Employment Discrimination Based on Genetic Information

employment discrimination based on genetic informationEmployment discrimination based on genetic information. When you think of employment discrimination cases, you probably think about issues like race, gender and age discrimination. What you may not be aware of, though, is that employment discrimination based on genetics is illegal under both federal law, and California law.

In 2008, the Genetic Information Nondiscrimination Act (GINA), a federal statute, was signed into law. GINA makes it illegal for both employers and health insurance providers to discriminate on the basis of genetic information. Three years later, California Governor Jerry Brown signed into law the California Genetic Information Nondiscrimination Act (CalGINA), which amended the California Fair Employment and Housing Act. CalGINA is significantly broader than GINA, as it applies not only to employment and insurance coverage, but also to the realms of housing, public accommodations, and education.

Many California employers paid little attention to CalGINA, because they were aware that federal law already prohibited the use of genetic information as a factor in employment decisions. What many of these employers did not realize, however, is that CalGINA made a substantial change to the employment law landscape in California. Unlike GINA, CalGINA places no limits on the amount of damages that an employee can receive, if he or she has been the victim of genetic discrimination. This makes it significantly more important for employers to ensure that they are not using genetic information improperly.

What is Genetic Employment Discrimination?

If your employer (or a potential employer) obtains information about you, or a member of your family, that is related to genetic tests – and uses that information as a factor in any kind of an employment decision – then you have been the victim of genetic discrimination. The same applies if the employer obtains information about your family’s medical history, and uses it as a factor in an employment decision.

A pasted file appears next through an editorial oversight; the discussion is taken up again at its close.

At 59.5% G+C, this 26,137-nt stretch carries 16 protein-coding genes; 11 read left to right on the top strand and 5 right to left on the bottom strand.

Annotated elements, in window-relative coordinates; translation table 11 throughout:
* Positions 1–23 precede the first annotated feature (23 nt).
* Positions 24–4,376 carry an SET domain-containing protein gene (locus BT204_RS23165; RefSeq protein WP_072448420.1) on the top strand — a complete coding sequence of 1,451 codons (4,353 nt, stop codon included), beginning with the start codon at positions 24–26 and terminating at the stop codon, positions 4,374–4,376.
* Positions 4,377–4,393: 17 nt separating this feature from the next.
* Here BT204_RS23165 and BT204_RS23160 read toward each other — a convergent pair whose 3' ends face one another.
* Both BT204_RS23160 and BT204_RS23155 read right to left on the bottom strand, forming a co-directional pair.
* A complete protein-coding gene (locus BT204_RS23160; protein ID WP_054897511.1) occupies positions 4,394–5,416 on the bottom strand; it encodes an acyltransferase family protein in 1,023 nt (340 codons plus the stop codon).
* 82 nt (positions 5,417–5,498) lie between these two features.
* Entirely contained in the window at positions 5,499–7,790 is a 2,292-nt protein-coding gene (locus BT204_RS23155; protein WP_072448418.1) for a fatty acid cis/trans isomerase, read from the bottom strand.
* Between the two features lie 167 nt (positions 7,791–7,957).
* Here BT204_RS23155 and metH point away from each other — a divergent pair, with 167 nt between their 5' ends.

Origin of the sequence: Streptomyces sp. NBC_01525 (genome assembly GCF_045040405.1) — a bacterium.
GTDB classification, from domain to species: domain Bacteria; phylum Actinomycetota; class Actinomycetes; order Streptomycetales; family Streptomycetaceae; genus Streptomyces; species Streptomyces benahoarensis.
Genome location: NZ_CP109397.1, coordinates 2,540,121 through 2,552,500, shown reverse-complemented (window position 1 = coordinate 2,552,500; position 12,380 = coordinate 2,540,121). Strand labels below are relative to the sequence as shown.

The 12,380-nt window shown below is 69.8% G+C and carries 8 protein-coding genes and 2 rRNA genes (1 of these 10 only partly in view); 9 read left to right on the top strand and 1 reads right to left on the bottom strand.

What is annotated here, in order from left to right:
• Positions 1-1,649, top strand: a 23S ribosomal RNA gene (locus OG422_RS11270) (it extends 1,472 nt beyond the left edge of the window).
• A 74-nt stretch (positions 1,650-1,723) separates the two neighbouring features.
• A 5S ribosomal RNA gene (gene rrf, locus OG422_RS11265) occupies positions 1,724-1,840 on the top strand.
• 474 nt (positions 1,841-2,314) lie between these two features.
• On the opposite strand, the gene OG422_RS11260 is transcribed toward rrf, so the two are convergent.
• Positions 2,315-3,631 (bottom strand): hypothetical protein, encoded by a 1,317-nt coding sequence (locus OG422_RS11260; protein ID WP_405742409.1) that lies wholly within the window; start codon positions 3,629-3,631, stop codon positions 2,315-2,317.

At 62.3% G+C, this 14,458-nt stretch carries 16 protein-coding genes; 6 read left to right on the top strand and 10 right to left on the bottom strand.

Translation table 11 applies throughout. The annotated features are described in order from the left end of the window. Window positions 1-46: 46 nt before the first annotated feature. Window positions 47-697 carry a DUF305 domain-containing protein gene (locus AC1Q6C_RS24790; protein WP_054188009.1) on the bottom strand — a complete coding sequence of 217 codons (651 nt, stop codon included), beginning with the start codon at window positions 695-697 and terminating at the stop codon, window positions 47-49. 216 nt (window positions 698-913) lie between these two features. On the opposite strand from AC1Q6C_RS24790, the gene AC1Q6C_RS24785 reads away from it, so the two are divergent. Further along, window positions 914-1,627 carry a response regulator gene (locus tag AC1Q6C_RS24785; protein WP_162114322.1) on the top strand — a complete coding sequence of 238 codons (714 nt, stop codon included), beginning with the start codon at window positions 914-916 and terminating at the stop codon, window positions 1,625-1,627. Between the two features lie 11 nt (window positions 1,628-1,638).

It is generally illegal under federal law for employers to even request genetic information. However, the EEOC acknowledges six exceptions to this rule:

  1. When an employer inadvertently acquires an employee’s genetic information.
  2. When an employer offers genetic services, and is offered the genetic information voluntarily (although this is only permissible in some situations).
  3. When an employee seeks FMLA leave in order to care for a family member.
  4. When an employer obtains genetic information through commercially and publicly available documents, such as newspapers. (However, it is impermissible for an employer to use these sources for the purpose of finding genetic information about employees. )
  5. When an employer obtains genetic information through certain voluntary genetic monitoring programs, if the programs are monitoring the effects of toxic workplace substances.
  6. When employers that conduct genetic testing for law enforcement purposes use employees’ DNA for quality control.

Legal Counsel for Employers and Employees

Now that California employers can face substantial damages in genetic discrimination lawsuits, it is well worth their effort to ensure that they have policies on the use of genetic information that are in compliance with both GINA and CalGINA. A skilled employment lawyer can help determine if a company’s policies need revision.

Employees, too, are advised to look into their employers’ practices regarding genetic information. If you believe your rights have been violated, you may wish to speak to an attorney.

Whether you are an employer or an employee, you can schedule a consultation today with the Sonoma County employment and labor law attorneys at Beck Law P.C., in Santa Rosa.


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